Mon, 27 May 2024

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By Lord Watson of Wyre Forest
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Labour has a chance to win back Scotland if they can offer voters the change they long for


4 min read

The independence referendum in 2014 transformed Scottish politics. It led directly to Labour’s electoral collapse in 2015 when the SNP won 56 of Scotland’s 59 seats.

Mobilising the 45 per cent who had voted “Yes” under first-past-the-post in multi-party Scotland translated half Scotland’s votes into 95 per cent of seats. The SNP appeared invincible so long as independence remained top of the agenda.

But politics has been more turbulent than often assumed. The SNP has been unable to repeat its 2011 Holyrood elections performance of winning an overall majority. It lost 21 seats in 2017 and although recovered with a net gain of 13 seats in 2019, the party never achieved its post-referendum high. The will of the Scottish people is far from settled.

Nearly a decade on from the referendum and the SNP’s invincibility looks distinctly dubious

Nearly a decade on from the referendum and the SNP’s invincibility looks distinctly dubious. The SNP’s problems have been accumulating. Its record in Holyrood is far from impressive across the range of devolved competences. Nicola Sturgeon’s “launch” of the Glen Sannox ferry is coming to symbolise the SNP’s period in office under her leadership. The ferry’s bridge windows had been painted on and the ferry still remains unfinished five years on at escalating costs. Support for independence remains stubbornly around the 2014 level. Frustrations boiled over during the SNP leadership contest.

While public opinion on independence appears entrenched with little movement either way, the SNP cannot take the 45 per cent for granted for two reasons. First, that support consists of two distinct groups. The first is classic nationalist support, i.e. those who believe in principle the Scottish nation should be a state. Such people will likely continue to vote SNP regardless. This is the SNP’s core vote. But the other group is instrumentalist whose support for independence is conditional. This latter group are key to the outcome of the next United Kingdom election in Scotland. It includes many who came to support independence for the first time over the course of the long referendum campaign.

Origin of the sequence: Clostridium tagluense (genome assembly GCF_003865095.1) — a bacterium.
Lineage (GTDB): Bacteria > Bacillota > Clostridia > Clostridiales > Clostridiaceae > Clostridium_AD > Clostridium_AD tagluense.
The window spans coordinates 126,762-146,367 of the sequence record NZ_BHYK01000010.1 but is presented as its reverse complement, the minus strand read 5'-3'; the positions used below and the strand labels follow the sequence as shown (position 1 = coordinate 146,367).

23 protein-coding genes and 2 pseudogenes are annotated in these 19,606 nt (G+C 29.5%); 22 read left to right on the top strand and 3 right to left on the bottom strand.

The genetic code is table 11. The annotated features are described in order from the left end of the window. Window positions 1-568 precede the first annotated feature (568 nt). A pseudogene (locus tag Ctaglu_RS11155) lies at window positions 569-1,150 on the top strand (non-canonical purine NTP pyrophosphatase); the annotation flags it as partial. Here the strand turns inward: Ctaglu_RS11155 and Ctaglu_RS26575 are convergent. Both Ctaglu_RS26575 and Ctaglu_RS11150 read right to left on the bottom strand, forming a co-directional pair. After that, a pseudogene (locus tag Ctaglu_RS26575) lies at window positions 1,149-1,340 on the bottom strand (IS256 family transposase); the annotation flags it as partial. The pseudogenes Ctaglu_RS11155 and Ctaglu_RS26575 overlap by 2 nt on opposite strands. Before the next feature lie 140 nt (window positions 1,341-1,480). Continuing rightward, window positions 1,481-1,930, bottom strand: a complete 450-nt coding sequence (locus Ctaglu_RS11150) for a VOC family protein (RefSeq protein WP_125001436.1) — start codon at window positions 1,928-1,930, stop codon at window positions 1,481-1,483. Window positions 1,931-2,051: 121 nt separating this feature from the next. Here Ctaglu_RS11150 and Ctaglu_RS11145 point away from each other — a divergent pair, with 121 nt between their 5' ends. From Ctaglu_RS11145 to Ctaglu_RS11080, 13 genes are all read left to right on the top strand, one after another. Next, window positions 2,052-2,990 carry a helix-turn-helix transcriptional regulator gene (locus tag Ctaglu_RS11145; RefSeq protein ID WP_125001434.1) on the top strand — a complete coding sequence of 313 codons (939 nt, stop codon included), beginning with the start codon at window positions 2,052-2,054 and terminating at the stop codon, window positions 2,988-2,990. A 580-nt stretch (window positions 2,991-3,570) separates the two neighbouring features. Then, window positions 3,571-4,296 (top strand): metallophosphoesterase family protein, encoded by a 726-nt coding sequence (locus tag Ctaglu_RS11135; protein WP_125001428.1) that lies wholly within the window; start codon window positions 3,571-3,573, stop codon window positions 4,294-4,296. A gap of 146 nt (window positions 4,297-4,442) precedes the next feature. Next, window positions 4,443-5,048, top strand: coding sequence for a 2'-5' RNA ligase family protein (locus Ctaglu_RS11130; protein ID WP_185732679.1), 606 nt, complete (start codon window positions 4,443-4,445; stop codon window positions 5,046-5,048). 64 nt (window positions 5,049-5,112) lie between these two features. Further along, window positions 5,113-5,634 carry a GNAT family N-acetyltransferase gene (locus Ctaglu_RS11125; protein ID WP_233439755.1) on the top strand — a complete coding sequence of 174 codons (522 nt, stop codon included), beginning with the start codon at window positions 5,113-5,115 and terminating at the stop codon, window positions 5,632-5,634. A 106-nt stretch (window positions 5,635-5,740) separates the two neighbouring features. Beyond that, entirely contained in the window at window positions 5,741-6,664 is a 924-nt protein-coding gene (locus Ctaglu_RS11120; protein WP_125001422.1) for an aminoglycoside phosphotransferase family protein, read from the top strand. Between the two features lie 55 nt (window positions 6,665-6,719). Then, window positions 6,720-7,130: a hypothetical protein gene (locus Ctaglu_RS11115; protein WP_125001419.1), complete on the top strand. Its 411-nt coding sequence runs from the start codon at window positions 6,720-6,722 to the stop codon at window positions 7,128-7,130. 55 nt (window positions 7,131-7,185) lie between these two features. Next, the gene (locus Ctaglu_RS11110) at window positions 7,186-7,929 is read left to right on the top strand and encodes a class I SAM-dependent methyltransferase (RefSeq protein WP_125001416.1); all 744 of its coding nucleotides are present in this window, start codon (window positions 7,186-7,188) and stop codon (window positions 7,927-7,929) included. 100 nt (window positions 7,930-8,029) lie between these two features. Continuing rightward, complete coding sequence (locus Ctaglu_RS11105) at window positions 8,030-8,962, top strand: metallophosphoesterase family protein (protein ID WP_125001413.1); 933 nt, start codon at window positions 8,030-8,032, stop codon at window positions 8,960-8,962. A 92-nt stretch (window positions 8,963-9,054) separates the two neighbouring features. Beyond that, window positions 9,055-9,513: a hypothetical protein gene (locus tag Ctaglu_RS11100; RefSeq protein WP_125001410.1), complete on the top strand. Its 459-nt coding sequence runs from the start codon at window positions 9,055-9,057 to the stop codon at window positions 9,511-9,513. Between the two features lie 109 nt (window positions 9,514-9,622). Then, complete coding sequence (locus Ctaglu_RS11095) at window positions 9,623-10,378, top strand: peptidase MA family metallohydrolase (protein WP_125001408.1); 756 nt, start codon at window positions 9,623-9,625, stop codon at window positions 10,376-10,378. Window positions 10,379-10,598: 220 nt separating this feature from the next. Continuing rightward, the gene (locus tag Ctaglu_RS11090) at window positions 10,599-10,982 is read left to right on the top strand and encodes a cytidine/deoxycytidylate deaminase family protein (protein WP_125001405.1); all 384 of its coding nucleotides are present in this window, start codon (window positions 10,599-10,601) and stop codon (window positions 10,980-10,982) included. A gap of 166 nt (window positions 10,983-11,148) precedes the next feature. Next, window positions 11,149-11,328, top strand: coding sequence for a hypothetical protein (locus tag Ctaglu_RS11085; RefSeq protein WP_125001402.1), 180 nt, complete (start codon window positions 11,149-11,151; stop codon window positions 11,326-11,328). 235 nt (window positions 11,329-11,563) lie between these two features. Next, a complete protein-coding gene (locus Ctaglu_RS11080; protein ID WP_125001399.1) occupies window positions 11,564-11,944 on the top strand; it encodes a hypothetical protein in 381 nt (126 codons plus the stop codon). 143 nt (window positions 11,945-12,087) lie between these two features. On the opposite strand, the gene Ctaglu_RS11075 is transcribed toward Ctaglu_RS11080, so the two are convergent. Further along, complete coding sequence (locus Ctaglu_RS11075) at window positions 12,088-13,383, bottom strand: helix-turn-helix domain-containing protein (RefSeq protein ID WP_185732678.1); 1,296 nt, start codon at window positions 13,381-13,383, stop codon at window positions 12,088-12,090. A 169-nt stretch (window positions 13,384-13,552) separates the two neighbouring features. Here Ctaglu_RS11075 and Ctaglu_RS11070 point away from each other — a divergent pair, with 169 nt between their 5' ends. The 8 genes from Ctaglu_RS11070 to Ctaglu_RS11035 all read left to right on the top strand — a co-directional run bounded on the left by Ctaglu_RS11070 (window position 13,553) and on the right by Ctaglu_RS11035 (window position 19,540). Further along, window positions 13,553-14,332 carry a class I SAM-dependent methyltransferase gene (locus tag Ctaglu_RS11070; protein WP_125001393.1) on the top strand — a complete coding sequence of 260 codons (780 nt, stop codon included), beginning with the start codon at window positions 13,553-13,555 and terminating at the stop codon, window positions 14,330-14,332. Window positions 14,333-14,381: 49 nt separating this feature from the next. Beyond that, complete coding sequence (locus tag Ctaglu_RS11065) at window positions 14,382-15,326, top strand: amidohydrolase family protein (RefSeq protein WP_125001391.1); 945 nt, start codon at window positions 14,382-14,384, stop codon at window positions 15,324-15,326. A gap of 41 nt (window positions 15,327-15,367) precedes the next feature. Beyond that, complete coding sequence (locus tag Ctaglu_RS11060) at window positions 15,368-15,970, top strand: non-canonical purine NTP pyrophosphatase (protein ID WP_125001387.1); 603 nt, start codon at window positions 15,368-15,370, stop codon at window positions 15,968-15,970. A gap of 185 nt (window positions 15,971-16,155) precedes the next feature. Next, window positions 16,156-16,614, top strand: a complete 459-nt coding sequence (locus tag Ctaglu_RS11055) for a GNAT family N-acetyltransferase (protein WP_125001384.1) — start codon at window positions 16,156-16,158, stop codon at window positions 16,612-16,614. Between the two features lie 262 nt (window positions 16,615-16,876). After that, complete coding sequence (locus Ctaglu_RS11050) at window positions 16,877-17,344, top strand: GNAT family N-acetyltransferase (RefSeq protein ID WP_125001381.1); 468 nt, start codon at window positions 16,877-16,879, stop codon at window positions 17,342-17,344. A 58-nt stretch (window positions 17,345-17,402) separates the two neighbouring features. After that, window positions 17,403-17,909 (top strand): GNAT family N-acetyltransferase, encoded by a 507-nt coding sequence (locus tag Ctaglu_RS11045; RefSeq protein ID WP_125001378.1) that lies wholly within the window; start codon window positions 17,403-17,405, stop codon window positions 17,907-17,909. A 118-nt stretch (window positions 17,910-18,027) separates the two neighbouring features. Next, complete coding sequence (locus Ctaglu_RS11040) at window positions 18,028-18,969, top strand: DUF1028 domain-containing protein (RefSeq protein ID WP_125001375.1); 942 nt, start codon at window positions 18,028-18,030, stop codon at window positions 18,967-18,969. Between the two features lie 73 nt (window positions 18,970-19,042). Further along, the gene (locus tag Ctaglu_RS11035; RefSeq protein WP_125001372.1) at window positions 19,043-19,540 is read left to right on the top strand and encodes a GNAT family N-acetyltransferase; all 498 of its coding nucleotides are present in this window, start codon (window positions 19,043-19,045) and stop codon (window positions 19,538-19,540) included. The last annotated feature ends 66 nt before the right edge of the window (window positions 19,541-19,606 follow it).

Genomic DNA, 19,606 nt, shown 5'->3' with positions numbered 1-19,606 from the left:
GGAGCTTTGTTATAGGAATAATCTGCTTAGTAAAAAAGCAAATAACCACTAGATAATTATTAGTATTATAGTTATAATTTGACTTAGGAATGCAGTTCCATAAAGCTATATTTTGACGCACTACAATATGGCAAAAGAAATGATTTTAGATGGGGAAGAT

Many of these people may decide to stick with the SNP in the hope of putting pressure on the new Parliament to agree to another referendum, though must worry that this is a forlorn hope and indeed that another referendum would be a massive gamble. Others may want independence but recognise this is unlikely to happen over the next five years and vote Labour to get rid of the Tories, a key motivation for many supporters of independence. 

Labour will seek to frame the choice in Scotland between voting Labour to get rid of the Tories immediately versus voting SNP in the hope that at some point a referendum is granted and that there will be a majority for independence. Such voters might at some future point return to voting the SNP.

The second reason why the SNP cannot take the 45 per cent for granted is more worrisome for the party but also a major challenge for Labour. Instrumentalist supporters of independence might be tempted to support a reformed union. Not only might they lend Labour their vote at the next UK election, but they might abandon support for independence depending on what Labour does in power.

As the next UK election approaches, the SNP will be on the defensive. Its prospect of winning the 50+ per cent of the vote that Nicola Sturgeon set as a target in June last year with her de-facto referendum was an odd form of expectation management. Her departure at least reduces expectations and will make any lack of progress, leave aside losses, less damaging. 

Humza Yousaf’s challenge is to manage expectations in such a way that accommodates the likelihood of losses without encouraging supporters of independence to think an SNP vote is wasted.


James Mitchell, professor of politics and international relations at Edinburgh University

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